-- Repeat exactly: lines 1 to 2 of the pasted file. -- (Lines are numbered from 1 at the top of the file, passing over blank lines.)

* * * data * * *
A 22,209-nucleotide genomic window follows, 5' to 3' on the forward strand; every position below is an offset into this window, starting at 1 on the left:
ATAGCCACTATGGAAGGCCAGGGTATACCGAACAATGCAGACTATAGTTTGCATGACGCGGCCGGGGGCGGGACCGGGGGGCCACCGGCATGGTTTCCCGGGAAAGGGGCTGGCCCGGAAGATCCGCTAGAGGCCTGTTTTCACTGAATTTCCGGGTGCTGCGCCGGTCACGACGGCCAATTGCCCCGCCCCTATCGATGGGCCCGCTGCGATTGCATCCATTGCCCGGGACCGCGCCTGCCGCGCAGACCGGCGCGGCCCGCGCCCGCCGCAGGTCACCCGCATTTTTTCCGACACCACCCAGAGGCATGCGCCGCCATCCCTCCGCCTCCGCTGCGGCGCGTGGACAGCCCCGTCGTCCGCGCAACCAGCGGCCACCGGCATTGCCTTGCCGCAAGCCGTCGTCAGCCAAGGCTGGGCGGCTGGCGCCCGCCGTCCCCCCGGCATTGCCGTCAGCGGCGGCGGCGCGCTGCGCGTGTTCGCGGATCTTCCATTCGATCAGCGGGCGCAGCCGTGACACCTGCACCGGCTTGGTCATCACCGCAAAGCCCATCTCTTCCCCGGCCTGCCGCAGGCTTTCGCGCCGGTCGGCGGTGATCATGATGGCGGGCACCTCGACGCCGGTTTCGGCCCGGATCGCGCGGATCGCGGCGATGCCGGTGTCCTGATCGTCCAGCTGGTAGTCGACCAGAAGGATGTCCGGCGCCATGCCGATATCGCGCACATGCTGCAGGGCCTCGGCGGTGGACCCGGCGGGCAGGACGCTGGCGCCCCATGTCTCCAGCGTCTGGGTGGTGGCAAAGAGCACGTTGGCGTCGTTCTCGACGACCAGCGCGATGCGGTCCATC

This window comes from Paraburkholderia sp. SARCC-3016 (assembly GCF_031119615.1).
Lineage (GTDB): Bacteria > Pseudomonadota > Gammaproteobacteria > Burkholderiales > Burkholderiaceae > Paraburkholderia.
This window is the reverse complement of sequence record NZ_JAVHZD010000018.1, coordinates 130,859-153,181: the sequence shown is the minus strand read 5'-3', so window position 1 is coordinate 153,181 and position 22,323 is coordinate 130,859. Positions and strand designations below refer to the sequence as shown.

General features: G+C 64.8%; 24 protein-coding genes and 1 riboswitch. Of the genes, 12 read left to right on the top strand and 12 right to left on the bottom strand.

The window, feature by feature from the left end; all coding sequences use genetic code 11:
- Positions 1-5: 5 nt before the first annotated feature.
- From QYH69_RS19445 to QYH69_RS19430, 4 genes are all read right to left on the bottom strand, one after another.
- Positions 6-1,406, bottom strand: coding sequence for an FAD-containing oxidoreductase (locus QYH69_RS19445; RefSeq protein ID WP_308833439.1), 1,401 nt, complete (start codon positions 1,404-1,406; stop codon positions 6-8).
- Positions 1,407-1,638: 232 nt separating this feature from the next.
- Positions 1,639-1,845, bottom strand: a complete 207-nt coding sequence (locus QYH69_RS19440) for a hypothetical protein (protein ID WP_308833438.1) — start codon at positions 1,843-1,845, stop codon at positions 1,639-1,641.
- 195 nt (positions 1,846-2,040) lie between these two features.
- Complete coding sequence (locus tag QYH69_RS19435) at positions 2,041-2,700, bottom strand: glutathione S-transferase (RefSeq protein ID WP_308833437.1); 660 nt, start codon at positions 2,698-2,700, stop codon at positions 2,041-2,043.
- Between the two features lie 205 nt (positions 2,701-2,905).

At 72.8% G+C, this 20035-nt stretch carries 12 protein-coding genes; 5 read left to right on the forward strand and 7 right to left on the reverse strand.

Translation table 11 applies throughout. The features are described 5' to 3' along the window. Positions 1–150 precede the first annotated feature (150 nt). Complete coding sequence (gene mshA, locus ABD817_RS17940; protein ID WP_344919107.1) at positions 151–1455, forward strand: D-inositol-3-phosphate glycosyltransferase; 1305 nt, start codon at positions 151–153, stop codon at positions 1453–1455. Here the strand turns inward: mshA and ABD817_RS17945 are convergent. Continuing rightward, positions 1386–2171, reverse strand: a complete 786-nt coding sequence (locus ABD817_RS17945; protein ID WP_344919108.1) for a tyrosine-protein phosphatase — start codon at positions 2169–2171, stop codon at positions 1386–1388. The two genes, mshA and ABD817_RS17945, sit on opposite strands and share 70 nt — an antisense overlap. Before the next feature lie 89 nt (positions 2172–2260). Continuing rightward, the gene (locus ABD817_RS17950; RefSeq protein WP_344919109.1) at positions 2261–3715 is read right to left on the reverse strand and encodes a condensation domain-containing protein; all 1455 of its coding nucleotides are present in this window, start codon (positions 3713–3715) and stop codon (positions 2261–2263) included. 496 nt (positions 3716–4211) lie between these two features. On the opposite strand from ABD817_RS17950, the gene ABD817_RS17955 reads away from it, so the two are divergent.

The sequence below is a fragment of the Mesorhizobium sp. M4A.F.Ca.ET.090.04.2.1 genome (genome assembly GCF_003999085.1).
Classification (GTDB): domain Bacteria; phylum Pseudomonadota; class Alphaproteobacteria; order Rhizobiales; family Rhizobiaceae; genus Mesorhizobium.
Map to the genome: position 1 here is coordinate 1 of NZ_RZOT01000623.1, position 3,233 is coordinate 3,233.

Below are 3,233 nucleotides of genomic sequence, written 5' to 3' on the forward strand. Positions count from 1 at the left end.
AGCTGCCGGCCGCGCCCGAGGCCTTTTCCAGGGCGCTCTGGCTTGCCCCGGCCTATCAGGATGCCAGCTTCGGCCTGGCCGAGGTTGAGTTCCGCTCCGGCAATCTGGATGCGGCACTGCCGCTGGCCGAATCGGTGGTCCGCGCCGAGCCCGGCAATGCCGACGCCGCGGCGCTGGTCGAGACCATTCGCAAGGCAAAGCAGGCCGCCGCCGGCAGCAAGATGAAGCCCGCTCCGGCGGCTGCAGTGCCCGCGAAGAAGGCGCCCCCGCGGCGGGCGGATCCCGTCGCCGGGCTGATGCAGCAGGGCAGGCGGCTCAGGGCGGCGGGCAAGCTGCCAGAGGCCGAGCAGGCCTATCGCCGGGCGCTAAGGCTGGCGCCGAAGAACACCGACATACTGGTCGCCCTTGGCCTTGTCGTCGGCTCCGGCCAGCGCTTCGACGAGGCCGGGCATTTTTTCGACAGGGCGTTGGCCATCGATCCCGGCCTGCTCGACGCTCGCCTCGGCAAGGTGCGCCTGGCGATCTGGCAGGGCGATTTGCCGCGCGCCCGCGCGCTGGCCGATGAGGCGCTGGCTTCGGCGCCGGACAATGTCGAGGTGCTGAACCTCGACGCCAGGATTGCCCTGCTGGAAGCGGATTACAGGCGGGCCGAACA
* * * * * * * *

A 22,209-nucleotide genomic window follows, 5' to 3' on the forward strand; every position below is an offset into this window, starting at 1 on the left:
ATAGCCACTATGGAAGGCCAGGGTATACCGAACAATGCAGACTATAGTTTGCATGACGCGGCCGGGGGCGGGACCGGGGGGCCACCGGCATGGTTTCCCGGGAAAGGGGCTGGCCCGGAAGATCCGCTAGAGGCCTGTTTTCACTGAATTTCCGGGTGCTGCGCCGGTCACGACGGCCAATTGCCCCGCCCCTATCGATGGGCCCGCTGCGATTGCATCCATTGCCCGGGACCGCGCCTGCCGCGCAGACCGGCGCGGCCCGCGCCCGCCGCAGGTCACCCGCATTTTTTCCGACACCACCCAGAGGCATGCGCCGCCATCCCTCCGCCTCCGCTGCGGCGCGTGGACAGCCCCGTCGTCCGCGCAACCAGCGGCCACCGGCATTGCCTTGCCGCAAGCCGTCGTCAGCCAAGGCTGGGCGGCTGGCGCCCGCCGTCCCCCCGGCATTGCCGTCAGCGGCGGCGGCGCGCTGCGCGTGTTCGCGGATCTTCCATTCGATCAGCGGGCGCAGCCGTGACACCTGCACCGGCTTGGTCATCACCGCAAAGCCCATCTCTTCCCCGGCCTGCCGCAGGCTTTCGCGCCGGTCGGCGGTGATCATGATGGCGGGCACCTCGACGCCGGTTTCGGCCCGGATCGCGCGGATCGCGGCGATGCCGGTGTCCTGATCGTCCAGCTGGTAGTCGACCAGAAGGATGTCCGGCGCCATGCCGATATCGCGCACATGCTGCAGGGCCTCGGCGGTGGACCCGGCGGGCAGGACGCTGGCGCCCCATGTCTCCAGCGTCTGGGTGGTGGCAAAGAGCACGTTGGCGTCGTTCTCGACGACCAGCGCGATGCGGTCCATC